“If I could fly, you know I’d beat the shit out of some birds.”
There aren’t better lyrics to sum up Will Butler over the past 10 years. Those above are culled from “Take My Side”, the opening track to his debut solo album, Policy. It’s an album where “the holy fool runs afoul of the casual world,” a fitting, self-proclaimed description from such a personal slice of music. It’s also an album that tackles nihilism, ultraviolence, and the ability of the human spirit within the “tribes” we live in.
It’s been a wild decade of sonic experience for Butler and the Arcade Fire: from the neighborhoods of Funeral, to the biblical anthems in Neon Bible, to the nostalgic sounds of The Suburbs, to the technobabble of Reflektor. While director Spike Jonze showed us what the future might look like with Her, Butler and Owen Pallett let us know what it sounds like too with their cerebral score.
Although his past work has been quite collaborative, you can’t ignore Butler’s singular antics, abilities, and agility. After all, he won’t let you, which is what makes him such an entertaining subject. Recently, I had the opportunity to spend an afternoon on the phone with the singer-songwriter, and the two of us spoke about religion, ultraviolence, and his attempt to “throw rocks” at the 21st century.
Let’s open up the album. What’s “Take My Side” all about?
It’s kind of equally 19th century and 21st century. [Laughs] It has something in common with “Notes from the Underground” or something where you have a character who is really angry and kind of against something but knows he’s pathetic — but also is kind of right — but this character is also an asshole — but kind of amazing — it’s a complicated emotion of sorts. Definitely, this character has anger in there, though.
Sometimes we find ourselves surrounded by people who are bitter. Individuals who have tried and tried in their experiences and have failed again and again. They have suffered in large amounts. Is this song about individuals wanting people to recognize their suffering, their persona, their specific morals and principles in some religious format?
Well yeah … I think that’s probably true. It’s almost dumber than that. [Laughs] I think it is that. I think if you wrote that down and took stock in that understanding … that would be a chunk of it.
I love that you use the word “dumb” for this protagonist’s mindset. The song’s bombastic chord progressions and overall structure show there’s something odd going on in his head. Yet what’s interesting about Policy is that we have the opportunity of following him and meeting all these different characters, as well — like “Anna”.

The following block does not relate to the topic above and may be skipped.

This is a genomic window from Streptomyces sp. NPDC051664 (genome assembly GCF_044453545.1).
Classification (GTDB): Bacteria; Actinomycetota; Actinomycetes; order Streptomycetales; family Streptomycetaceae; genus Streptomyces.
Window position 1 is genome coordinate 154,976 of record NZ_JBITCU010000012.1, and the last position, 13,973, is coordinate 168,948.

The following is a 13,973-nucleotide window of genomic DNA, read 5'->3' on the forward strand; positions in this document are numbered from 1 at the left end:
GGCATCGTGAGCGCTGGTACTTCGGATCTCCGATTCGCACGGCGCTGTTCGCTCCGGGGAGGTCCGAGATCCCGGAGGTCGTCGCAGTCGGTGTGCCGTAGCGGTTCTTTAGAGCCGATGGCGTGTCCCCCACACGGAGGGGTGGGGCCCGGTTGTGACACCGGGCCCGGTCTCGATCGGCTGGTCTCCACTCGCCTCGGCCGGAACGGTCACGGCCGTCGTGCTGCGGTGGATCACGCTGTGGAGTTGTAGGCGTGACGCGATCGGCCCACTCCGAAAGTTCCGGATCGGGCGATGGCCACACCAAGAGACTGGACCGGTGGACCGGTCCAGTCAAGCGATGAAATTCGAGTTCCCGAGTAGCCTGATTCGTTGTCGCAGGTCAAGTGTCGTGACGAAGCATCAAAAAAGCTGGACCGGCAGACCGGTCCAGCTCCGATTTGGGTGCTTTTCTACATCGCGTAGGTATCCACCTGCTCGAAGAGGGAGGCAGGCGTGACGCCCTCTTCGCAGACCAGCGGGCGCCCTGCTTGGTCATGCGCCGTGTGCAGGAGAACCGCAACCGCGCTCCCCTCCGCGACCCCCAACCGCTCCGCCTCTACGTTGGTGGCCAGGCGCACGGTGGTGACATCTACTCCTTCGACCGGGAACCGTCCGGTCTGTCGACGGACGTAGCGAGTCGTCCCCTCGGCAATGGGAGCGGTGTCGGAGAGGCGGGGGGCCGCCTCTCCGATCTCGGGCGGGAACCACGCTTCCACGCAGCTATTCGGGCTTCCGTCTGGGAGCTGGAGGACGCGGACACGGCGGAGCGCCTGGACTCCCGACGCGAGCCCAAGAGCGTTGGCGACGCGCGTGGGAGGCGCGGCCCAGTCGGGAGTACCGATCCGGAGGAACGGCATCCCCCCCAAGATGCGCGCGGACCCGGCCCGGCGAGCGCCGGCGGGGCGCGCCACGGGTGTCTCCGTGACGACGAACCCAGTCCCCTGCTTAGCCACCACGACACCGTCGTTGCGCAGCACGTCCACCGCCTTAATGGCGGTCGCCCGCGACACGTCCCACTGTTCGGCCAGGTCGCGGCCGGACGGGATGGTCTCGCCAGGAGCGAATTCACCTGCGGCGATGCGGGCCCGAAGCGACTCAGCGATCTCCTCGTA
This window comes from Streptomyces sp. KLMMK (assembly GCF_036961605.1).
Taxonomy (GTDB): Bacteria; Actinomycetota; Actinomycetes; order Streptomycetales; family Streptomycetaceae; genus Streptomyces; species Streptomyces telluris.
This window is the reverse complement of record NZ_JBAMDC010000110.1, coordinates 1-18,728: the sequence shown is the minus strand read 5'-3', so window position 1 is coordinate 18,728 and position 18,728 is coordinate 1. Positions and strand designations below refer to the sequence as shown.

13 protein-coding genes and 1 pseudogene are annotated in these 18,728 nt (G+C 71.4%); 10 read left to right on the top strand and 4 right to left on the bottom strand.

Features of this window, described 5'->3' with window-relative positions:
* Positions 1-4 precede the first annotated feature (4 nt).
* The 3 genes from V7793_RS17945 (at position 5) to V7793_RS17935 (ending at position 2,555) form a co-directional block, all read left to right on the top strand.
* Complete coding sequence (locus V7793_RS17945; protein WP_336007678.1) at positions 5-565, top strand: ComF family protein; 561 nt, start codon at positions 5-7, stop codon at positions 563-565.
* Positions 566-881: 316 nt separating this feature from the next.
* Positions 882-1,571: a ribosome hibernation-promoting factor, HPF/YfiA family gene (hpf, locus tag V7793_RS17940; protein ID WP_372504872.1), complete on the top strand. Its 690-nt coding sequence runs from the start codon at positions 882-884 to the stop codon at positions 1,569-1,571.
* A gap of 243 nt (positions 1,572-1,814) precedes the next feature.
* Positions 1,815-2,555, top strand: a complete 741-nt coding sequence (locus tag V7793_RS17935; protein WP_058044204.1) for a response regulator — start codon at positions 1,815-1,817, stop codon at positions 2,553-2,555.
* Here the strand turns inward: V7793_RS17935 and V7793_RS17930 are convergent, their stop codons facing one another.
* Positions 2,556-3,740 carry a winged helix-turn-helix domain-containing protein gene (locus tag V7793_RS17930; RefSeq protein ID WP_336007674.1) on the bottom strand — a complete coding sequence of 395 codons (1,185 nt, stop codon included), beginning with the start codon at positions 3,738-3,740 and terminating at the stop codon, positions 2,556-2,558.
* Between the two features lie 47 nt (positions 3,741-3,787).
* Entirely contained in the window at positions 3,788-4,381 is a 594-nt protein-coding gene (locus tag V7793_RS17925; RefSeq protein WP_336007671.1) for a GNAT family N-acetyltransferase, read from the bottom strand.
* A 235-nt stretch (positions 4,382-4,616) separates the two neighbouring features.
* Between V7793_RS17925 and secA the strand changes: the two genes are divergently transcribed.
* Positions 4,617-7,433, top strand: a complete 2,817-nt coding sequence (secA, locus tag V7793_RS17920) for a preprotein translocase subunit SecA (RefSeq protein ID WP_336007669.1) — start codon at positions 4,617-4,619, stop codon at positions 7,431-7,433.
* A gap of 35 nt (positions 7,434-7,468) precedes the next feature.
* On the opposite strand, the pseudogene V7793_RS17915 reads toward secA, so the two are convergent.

The tone of voice throughout this album is vaguely threatening, but I think the perspective in this song is ambivalence, though. This protagonist comes at Anna as if he wants to have a hard lesson or a hard angle … but he doesn’t really know what’s going on but still wants to be like, “Oh, I want to fix your life! But wait, you already did fix your life, maybe you’re going to stab me in the stomach and take over my empire…” But in reality, there is no empire.
Is Anna then a 21st century kid hip to how life works?
Well… Hmm… I don’t know. It’s kind of like the television show Girls.
That just made my day.
So, is this song then about a privileged youth?
The song references a feeling or a feel of the year 1989 to 1991. I wanted to reflect on one of my main touchstones, which was the earliest works of The Breeders, and I wanted to capture that sonically and … capture that attitude.
I think that attitude is heard on “Son of God”, where we find the protagonist begging to be nurtured, told what to do, and mothered.
Yeah, there’s this Hymn called, ”Come Thou Fount of Every Blessing”, and the song says: “Prone to wander, Lord, I feel it, Prone to leave the God I love; Here’s my heart, O take and seal it…” Which is, to say, “Oh I know I’m going to screw up! So take over. Do this for me” … it’s beautifully done. It’s also very weird to be like: ”I’m obviously going to fuck this up … you want to take a try?” This song lives in a Violent Femmes world.
I realized earlier in my conversation with you I used the word “bombastic” to describe I think your chord-progression
I think this album has a little flirtation with who you are as an individual. You are a very bombastic character. There’s a lot we see from you on and off stage that really makes you peculiar. Is there something in the song “Son of God” that describes what you feel you are giving up on?
I’ve got a very good … a very mellow life. [Laughs.] In many ways, a lot of the emotions are completely absent from my conscious life. [Laughs] But I still feel like these feelings and emotions that we have are completely primal. I’ve been married for seven to eight years or so, but there’s still something really powerful and adolescent about our strongest emotions that I think make us adolescents. I don’t mean that in a condescending way, but that they are emotions that are declared “wrong” but are real.
Those emotions — love, care, hate, angst, anger, frustration — are all things that come from a very powerful place because there is passion behind it.
Let’s talk about your next steps here. On your previous tour with Arcade Fire, supporting Reflektor, you gave audiences the ability of having a tangible experience with their favorite band. Not a consumer-based experience like showing up to a venue, grabbing drinks, and just watching a band. You influenced fans to essentially come out to a dance party in full makeup and attire. What are your plans for this album?